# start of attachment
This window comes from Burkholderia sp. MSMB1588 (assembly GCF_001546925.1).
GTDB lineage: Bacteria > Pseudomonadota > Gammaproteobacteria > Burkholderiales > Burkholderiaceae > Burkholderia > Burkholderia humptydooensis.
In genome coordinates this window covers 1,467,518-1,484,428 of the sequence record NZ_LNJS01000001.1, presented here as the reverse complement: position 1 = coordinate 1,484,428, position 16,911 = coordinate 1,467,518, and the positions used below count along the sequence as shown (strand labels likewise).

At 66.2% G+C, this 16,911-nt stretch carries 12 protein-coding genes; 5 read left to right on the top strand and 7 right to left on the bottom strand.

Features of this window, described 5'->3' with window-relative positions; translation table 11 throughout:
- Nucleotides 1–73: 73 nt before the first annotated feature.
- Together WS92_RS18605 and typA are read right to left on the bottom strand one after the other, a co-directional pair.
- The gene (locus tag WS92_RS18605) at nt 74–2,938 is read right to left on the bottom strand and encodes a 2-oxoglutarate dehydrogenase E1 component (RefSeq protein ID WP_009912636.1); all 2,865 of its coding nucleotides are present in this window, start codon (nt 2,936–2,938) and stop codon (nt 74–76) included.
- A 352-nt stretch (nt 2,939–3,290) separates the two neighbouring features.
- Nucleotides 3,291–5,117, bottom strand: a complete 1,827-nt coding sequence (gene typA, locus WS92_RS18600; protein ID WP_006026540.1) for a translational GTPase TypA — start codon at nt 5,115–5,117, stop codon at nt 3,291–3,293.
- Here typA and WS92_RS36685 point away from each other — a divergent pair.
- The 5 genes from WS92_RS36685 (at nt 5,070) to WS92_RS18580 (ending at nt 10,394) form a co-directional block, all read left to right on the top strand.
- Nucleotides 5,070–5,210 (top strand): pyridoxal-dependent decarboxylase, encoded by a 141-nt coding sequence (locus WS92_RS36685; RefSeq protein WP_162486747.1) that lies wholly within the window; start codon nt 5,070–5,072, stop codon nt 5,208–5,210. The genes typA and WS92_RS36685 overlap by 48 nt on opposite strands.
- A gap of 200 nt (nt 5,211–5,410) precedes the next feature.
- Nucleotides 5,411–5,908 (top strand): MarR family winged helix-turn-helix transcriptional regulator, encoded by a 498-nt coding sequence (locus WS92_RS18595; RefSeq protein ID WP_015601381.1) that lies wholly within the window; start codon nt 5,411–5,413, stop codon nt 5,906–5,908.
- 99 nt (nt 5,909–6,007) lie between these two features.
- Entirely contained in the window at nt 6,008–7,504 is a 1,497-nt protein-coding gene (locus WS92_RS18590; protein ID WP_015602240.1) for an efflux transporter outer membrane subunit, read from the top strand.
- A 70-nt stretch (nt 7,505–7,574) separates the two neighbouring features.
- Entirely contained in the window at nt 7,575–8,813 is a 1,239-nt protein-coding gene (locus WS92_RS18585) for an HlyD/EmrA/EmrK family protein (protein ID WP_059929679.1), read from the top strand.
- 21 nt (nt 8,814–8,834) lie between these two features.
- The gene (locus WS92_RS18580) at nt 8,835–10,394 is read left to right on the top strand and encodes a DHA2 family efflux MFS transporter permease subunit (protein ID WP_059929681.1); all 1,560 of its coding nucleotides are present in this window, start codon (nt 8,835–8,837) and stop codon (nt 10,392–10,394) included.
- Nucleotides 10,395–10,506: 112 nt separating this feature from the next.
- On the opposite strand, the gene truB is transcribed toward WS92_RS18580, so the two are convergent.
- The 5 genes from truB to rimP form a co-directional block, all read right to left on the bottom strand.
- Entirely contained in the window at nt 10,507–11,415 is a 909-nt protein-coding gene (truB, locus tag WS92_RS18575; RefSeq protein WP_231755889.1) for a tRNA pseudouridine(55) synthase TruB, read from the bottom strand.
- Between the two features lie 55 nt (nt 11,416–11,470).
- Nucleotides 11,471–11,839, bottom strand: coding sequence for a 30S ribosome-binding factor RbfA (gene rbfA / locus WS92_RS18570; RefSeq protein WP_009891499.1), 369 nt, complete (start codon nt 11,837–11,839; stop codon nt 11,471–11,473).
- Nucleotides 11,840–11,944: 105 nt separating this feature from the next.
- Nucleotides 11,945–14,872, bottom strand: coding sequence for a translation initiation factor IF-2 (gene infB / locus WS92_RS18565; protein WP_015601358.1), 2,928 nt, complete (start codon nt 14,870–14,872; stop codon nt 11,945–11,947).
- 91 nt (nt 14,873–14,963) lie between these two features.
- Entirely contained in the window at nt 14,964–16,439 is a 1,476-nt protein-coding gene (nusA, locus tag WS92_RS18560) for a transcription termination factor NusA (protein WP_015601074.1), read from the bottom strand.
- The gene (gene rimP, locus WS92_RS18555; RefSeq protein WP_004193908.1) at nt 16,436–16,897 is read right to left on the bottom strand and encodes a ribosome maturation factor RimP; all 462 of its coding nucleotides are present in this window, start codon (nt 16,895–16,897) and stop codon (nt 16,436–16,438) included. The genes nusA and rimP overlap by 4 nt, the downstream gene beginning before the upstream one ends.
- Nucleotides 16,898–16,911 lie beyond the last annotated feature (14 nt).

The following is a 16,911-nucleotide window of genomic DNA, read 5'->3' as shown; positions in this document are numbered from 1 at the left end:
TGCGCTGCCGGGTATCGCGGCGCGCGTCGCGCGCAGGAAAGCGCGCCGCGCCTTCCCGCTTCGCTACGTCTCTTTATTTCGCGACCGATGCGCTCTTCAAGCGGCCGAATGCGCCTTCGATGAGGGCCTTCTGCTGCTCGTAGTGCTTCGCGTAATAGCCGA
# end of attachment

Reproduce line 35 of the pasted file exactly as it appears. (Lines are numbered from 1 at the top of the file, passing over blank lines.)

TGCGCTGCCGGGTATCGCGGCGCGCGTCGCGCGCAGGAAAGCGCGCCGCGCCTTCCCGCTTCGCTACGTCTCTTTATTTCGCGACCGATGCGCTCTTCAAGCGGCCGAATGCGCCTTCGATGAGGGCCTTCTGCTGCTCGTAGTGCTTCGCGTAATAGCCGA